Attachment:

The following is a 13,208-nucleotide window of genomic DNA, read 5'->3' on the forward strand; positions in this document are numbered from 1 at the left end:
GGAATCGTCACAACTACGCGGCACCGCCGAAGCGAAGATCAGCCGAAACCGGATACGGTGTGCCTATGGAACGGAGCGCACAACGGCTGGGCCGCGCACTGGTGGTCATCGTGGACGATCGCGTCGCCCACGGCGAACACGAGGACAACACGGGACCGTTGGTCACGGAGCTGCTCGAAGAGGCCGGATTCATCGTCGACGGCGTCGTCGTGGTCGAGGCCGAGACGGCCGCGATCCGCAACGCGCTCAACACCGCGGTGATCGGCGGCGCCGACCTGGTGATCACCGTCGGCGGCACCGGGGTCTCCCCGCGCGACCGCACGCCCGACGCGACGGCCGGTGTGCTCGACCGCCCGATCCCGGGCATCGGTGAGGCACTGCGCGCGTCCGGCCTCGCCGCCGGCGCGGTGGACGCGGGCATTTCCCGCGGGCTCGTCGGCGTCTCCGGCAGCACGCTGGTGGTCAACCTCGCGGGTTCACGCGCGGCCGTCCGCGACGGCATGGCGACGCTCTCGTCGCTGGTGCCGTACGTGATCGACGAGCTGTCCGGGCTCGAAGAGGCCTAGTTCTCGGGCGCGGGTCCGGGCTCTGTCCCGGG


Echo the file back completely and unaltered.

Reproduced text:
The following is a 13,208-nucleotide window of genomic DNA, read 5'->3' on the forward strand; positions in this document are numbered from 1 at the left end:
GGAATCGTCACAACTACGCGGCACCGCCGAAGCGAAGATCAGCCGAAACCGGATACGGTGTGCCTATGGAACGGAGCGCACAACGGCTGGGCCGCGCACTGGTGGTCATCGTGGACGATCGCGTCGCCCACGGCGAACACGAGGACAACACGGGACCGTTGGTCACGGAGCTGCTCGAAGAGGCCGGATTCATCGTCGACGGCGTCGTCGTGGTCGAGGCCGAGACGGCCGCGATCCGCAACGCGCTCAACACCGCGGTGATCGGCGGCGCCGACCTGGTGATCACCGTCGGCGGCACCGGGGTCTCCCCGCGCGACCGCACGCCCGACGCGACGGCCGGTGTGCTCGACCGCCCGATCCCGGGCATCGGTGAGGCACTGCGCGCGTCCGGCCTCGCCGCCGGCGCGGTGGACGCGGGCATTTCCCGCGGGCTCGTCGGCGTCTCCGGCAGCACGCTGGTGGTCAACCTCGCGGGTTCACGCGCGGCCGTCCGCGACGGCATGGCGACGCTCTCGTCGCTGGTGCCGTACGTGATCGACGAGCTGTCCGGGCTCGAAGAGGCCTAGTTCTCGGGCGCGGGTCCGGGCTCTGTCCCGGG